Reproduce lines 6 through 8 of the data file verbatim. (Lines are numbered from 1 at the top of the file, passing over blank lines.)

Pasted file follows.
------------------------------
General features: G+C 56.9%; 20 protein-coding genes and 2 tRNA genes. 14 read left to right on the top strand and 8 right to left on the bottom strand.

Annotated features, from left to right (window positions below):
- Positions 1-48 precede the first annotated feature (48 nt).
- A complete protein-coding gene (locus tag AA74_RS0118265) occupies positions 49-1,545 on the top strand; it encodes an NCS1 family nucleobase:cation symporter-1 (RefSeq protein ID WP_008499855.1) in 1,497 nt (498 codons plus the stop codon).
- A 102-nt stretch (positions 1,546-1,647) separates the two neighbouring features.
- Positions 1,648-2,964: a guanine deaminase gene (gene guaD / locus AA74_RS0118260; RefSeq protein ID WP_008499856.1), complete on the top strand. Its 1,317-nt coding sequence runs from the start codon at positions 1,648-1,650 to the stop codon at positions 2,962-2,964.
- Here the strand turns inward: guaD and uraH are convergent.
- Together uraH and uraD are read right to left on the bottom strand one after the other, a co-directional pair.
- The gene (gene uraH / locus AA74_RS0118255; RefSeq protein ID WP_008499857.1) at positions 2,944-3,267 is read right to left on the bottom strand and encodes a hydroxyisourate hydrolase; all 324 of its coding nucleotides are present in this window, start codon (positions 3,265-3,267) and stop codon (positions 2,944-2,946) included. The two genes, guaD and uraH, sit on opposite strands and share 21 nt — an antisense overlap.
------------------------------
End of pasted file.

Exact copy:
- Positions 1,648-2,964: a guanine deaminase gene (gene guaD / locus AA74_RS0118260; RefSeq protein ID WP_008499856.1), complete on the top strand. Its 1,317-nt coding sequence runs from the start codon at positions 1,648-1,650 to the stop codon at positions 2,962-2,964.
- Here the strand turns inward: guaD and uraH are convergent.
- Together uraH and uraD are read right to left on the bottom strand one after the other, a co-directional pair.